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Guess that would be the reason why it's so hard to have real-time rendering for characters in-game. Basically, we could not "touch" other people in the game.


A bit unrelated: in real world when constructing the girl, do we have to start from the mesh? Or from the cube man and on top of it add details?


I could not match how primitives are animated through what we learned in previous slides. How can we determine which part of the object is animated through one function and others use another?


When animating a character rig as shown above, I know sometimes the position of i.e. a hand is relative to the body, but other times it could be keyframed as relative to an outside object, like stationary on a tabletop while the other parts of the body move. How would interpolating between the relative position switch work on the computational side?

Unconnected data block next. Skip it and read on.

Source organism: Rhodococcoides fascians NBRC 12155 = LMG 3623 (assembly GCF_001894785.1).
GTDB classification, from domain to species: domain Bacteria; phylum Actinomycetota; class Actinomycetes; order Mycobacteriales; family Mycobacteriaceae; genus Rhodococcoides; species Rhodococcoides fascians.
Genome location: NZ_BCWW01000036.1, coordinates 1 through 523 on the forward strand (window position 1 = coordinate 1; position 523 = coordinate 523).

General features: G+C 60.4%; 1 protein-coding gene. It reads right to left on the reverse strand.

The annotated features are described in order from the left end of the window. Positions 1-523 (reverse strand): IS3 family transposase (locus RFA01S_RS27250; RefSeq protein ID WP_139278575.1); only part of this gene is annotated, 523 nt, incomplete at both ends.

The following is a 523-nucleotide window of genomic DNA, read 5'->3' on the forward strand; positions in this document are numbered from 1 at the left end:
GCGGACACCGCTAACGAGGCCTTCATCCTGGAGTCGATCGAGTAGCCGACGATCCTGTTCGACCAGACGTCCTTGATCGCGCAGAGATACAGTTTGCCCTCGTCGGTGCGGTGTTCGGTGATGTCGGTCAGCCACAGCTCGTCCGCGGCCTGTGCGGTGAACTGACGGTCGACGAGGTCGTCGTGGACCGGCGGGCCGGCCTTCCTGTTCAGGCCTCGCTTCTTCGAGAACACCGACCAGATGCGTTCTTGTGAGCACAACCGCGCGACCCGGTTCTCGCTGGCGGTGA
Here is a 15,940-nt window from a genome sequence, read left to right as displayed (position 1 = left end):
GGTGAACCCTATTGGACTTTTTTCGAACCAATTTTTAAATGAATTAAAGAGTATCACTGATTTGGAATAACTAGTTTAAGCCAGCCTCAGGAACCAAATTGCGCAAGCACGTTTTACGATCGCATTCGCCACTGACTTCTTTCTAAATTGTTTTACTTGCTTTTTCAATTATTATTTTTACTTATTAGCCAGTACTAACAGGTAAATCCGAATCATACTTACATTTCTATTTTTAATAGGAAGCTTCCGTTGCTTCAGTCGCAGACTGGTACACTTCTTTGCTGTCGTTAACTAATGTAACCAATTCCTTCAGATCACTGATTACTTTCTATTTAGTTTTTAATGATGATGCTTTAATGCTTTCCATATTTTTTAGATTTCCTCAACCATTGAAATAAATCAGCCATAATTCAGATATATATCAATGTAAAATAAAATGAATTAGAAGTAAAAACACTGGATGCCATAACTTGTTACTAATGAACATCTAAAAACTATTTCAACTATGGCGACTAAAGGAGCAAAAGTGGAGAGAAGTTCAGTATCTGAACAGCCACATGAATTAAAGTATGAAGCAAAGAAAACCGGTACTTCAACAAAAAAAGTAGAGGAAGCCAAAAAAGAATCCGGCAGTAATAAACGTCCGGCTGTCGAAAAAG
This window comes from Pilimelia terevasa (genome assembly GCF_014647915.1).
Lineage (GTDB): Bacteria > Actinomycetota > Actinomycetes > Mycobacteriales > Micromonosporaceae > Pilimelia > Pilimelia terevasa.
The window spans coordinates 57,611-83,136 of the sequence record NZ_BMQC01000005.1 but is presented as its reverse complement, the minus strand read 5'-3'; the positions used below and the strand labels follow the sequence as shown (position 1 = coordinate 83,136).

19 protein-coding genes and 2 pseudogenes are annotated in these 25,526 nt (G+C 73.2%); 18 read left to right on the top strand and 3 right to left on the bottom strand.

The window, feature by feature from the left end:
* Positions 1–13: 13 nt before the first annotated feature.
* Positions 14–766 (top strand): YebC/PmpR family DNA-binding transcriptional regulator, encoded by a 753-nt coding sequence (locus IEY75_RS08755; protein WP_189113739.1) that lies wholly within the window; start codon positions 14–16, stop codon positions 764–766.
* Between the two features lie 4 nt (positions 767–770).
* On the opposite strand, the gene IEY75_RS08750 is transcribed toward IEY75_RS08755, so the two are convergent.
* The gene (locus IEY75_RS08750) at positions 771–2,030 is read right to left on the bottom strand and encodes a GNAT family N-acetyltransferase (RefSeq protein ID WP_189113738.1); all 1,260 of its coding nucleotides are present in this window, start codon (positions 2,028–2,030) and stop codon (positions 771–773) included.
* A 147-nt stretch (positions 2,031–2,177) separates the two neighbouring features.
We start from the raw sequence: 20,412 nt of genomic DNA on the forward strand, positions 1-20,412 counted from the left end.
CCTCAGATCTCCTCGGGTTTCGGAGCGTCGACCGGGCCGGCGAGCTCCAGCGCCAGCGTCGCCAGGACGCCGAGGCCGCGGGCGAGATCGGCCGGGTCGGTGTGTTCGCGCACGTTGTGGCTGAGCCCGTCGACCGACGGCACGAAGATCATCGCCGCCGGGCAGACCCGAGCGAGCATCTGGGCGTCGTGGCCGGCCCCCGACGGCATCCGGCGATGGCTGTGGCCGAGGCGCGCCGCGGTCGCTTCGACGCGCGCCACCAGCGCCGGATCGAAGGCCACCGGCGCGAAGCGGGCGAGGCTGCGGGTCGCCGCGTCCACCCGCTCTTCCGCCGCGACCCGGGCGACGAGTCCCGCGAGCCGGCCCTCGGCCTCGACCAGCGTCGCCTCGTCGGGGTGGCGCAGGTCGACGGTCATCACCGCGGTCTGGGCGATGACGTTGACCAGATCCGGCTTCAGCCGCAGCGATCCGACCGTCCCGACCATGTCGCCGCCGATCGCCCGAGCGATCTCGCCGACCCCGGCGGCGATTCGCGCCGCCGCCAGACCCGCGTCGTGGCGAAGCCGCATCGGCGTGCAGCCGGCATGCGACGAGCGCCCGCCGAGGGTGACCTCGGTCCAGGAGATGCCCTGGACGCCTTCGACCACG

How much of the shapes do we want to keep constant so that the shape doesn't fluctuate unintentionally?


In order to animate the movement of the hair in a kinematic chain, do animators have to animate it as an object with transformation (like the other objects), or do they use some sort of physics-based simulation to capture the movement?


How do we generalize this for multiple character interaction? Do we just isolate each character and interpolate those separately?


In industrial world, do companies that do animation a lot (Disney, for example), have special generic model for humans/animals so that when creating animations, some simple modifications would be sufficient?


When animating for something big like a movie, do the animators do this individually for each character, or do common animation sequences like walking have a sort of template to work off of?